Cisco and Apple reach iPhone agreement

Written by Brett Thomas

February 22, 2007 | 09:26

Tags: #iphone

Companies: #apple #cisco

Ever since Apple announced its 2007 baby, the iPhone, it has been in the crosshairs of controversy. Between its high cost and limited ability to run applications, it seems the product had enough of its own problems - and then Cisco sued over it. The networking company had held the name since 2000, and was a bit miffed at the new product - but it seems the two companies can share after all.

Late on Wednesday afternoon, Cisco and Apple officially announced an end to the feud over the trademark. That's right, iPhone-gate is over without a single shot being fired, no loss of life, and (oddly enough) both companies able to use the brand name.

The companies publicly stated a cessation of all litigation over the dispute in a joint statement, and promised to allow each enterprise to market its product worldwide. The financial terms for the agreement were not disclosed, but one can bet that it wasn't cheap for Apple. In what is likely a nod of favour to Cisco for dropping the suit, the statement also talked about a new partnership between the two firms, with Apple working to provide better integration with future Cisco products.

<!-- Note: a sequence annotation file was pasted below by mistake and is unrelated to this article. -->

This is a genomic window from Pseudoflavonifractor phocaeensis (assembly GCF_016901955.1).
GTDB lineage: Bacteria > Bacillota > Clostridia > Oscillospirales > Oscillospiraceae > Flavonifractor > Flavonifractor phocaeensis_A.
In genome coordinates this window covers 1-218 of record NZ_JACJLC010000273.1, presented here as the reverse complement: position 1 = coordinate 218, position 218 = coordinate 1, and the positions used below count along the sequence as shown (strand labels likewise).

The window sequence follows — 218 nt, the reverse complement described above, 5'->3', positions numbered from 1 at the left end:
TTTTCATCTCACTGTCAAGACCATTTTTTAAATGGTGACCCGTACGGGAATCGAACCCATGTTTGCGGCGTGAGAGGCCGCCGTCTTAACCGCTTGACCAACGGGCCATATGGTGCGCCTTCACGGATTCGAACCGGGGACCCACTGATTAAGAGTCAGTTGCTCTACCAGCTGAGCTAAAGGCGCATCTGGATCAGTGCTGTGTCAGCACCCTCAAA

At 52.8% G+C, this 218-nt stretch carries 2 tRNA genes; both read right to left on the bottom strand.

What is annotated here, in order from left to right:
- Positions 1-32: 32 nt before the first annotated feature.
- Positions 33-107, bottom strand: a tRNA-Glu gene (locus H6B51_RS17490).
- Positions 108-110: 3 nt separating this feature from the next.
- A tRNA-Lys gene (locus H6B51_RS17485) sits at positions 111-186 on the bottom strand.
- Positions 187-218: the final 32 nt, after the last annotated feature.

This particular choice of settlement, where both companies appear to have a carte blanche with regard to the trademark, is certainly an unusual one. In American intellectual property law, such a solution is generally frowned upon - one company is supposed to own the name, and can either lease it with terms (including an end date) or sell it and give up rights. Sharing of trademarks tends to muddy the waters, creating slippery slopes for when something is "automatically" patented by virtue of previous advertising.

The idea that Apple should have some right to the name simply because of previous marketing trends is a dubious claim at best. In fact, Apple lost applications for trademarks of other terms "of or relating to" its iBranding such as "podcast" already. The fact that this didn't get to court is probably worth whatever fee Apple paid for it, and will prevent the case from setting any precedent legally (which would be happy news for the Patent and Trademark Office).

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